- The Washington Times - Thursday, April 14, 2016

ANALYSIS/OPINION:

Somebody hacked the Wikipedia page for the Washington Wizards.

The entry says that the Wizards are a “member” of the NBA, which is debatable.

Spectator? That’s a better description.

Randy Wittman lost his front-row seat as the Wizards announced they were “parting ways” with the coach, which I have to say is a very civil way to describe a firing.

The coach with a historic career losing record — 278-406 over 10 seasons with Washington, the Cleveland Cavaliers and the Minnesota Timberwolves — was fired by Ernie Grunfield, the general manager who has a record of 444-606 over 13 seasons with the Wizards.

I don’t think that qualifies as membership in the NBA.

It’s been a long time since the franchise has been a member of the NBA. Entire eras have come and gone since the Wizards, and before that, the Bullets, have advanced beyond the second round of the playoffs.

Kobe Bryant played his last game the same night Wittman coached his last Wizards game. The entire Kobe era — from 1996 until April 13, 2016 — came and went without the Wizards moving beyond the second round in the handful of times they made the playoffs.

The Wizards were spectators, not members, in the Bryant era.

Heck, the Wizards were spectators for half of the career of Kobe’s father, Joe.
How about the Michael Jordan era? It began in 1984, ended the first time in 1998 (in between, his 1993 retirement) and, insult of all insults, included the Wizards themselves in his 2001 comeback for two seasons.

The Jordan era? Spectators, not members.

How about the Magic Johnson/Larry Bird era, beginning in 1979 and ending in 1992, unless you include Magic’s 1995 comeback? Yet again, not one season in which Washington made it past the second round of the NBA playoffs.

We are in year 10 of the LeBron James era; LeBron’s mother, Gloria, was 12 years old the last time this franchise made it past the second round of the NBA playoffs. We are in year seven of the Stephen Curry era. Curry’s father, Dell, broke in while Washington was a spectator and ended his career with the Wizards still spectators.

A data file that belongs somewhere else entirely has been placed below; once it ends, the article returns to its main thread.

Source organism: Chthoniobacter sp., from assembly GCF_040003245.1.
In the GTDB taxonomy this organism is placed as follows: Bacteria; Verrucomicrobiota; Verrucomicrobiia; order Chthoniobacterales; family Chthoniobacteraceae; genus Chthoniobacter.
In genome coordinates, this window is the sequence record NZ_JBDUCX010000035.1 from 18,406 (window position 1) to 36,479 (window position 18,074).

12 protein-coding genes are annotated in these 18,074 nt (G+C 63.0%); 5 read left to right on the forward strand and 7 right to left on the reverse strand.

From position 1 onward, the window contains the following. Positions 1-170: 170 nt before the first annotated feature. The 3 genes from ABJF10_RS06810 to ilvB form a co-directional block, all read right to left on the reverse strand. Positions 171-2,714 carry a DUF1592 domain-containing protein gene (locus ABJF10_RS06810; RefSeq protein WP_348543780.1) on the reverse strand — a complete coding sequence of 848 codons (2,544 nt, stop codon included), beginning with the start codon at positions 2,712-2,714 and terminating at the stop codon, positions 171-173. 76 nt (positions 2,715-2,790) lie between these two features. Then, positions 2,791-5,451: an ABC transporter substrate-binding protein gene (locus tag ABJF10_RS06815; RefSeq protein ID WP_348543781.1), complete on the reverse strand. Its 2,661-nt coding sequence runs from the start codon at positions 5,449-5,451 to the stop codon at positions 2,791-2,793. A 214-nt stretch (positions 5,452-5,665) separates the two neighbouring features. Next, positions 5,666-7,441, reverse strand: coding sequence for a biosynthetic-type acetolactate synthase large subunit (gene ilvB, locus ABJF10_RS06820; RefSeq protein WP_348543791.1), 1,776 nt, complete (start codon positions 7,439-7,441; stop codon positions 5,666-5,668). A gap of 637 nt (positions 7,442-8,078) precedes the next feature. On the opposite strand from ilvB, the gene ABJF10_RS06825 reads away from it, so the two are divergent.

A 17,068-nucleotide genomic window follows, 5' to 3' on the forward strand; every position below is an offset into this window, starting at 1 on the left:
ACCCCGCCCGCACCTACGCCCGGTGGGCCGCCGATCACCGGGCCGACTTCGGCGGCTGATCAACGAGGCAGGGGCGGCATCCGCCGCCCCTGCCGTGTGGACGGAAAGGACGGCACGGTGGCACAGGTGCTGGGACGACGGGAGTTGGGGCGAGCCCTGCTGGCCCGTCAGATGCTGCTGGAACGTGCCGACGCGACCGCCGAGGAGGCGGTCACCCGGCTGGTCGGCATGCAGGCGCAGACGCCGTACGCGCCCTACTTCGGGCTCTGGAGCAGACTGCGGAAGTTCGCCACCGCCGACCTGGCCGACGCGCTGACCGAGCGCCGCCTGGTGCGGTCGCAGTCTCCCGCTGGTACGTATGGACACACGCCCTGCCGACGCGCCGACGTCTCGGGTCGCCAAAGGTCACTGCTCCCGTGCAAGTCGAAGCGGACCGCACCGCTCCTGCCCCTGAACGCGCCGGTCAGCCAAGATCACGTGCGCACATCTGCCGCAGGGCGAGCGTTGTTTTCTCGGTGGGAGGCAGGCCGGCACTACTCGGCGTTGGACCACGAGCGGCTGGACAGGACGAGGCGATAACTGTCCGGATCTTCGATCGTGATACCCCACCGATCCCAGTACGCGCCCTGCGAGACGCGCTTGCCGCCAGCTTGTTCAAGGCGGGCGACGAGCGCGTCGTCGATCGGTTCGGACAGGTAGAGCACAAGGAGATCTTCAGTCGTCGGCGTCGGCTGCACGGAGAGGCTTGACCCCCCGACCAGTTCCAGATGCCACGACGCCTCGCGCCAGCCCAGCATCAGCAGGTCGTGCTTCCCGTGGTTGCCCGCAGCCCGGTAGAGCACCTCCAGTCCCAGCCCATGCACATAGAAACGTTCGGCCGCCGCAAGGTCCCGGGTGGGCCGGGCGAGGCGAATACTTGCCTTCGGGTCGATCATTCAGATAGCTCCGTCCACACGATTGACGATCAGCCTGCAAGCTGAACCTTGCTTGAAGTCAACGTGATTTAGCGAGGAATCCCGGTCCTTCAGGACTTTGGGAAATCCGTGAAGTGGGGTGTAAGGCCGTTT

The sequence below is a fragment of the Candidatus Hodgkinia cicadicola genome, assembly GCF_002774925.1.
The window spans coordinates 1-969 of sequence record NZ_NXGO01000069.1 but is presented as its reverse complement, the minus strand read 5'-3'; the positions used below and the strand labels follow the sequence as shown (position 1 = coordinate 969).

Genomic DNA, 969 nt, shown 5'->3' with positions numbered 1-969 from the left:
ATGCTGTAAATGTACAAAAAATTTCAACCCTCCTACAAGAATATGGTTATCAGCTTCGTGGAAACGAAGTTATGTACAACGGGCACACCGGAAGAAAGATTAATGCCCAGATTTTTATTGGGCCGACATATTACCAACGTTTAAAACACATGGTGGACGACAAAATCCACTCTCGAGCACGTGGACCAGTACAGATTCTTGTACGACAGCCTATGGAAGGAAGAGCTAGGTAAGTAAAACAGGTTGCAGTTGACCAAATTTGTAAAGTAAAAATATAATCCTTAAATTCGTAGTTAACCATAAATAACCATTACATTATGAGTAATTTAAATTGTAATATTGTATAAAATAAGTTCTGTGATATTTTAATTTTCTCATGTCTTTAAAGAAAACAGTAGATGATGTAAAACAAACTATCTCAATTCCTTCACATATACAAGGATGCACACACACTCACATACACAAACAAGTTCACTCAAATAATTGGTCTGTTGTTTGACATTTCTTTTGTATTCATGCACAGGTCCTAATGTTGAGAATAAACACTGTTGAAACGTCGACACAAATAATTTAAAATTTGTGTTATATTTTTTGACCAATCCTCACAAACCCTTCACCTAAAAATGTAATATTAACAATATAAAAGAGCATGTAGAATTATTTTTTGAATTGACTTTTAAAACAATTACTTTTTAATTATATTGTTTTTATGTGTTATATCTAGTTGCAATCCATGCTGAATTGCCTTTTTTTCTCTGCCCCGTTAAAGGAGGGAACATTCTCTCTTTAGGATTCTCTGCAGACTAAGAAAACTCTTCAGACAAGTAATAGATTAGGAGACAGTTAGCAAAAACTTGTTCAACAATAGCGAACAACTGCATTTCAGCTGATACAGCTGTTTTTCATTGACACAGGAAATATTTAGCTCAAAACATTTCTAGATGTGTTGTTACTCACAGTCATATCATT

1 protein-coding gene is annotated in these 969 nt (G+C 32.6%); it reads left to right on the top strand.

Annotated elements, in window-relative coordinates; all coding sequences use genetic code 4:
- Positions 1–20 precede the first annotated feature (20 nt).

Yet as each era comes and goes, the Wizards have been watching greatness from afar — and selling it to their own fans.

Why would owner Ted Leonsis hire a coach who had been a chronic loser? Why would Leonsis continue to employ a general manager who has buried this franchise through poor drafting and creating an atmosphere of tolerance that allowed a bomb named Gilbert Arenas to go off in that locker room?

How could anyone not see that this franchise needed a dramatic change the moment Leonsis took possession of the team following Abe Pollin’s death?

I understand that Leonsis was handed a team with financial hardships when he purchased the Wizards. I get that. But this NBA franchise had long been reduced to spectator status before he took over and desperately needed change no matter the costs — because now the costs have become much higher.

In a place that most people consider a basketball town, the franchise plays before catatonic fans in an arena that many nights feels like a mausoleum — unless, of course, one of those icons who identify an NBA era, like Kobe or LeBron or Curry, are playing at Verizon Center. Only then does it come alive.

The damage has only gotten worse since Leonsis bought the team in 2010. The hole has only grown deeper. Look no further than the latest so-called Wizards success — two previous playoff seasons before a 41-41 finish this year. Empty seats for playoff games. Atmosphere under criticism from NBA commentators. These were the best times for this franchise of late.

What happens if the Kevin Durant era, now in its ninth season, doesn’t shift from Oklahoma City to Washington next year? What is the Durant era comes and goes, bypassing Washington? More seasons with a basketball team that is a spectator instead of a member of the NBA?

What do Wizards fans have to look forward to — the Kelly Oubre Jr. era?


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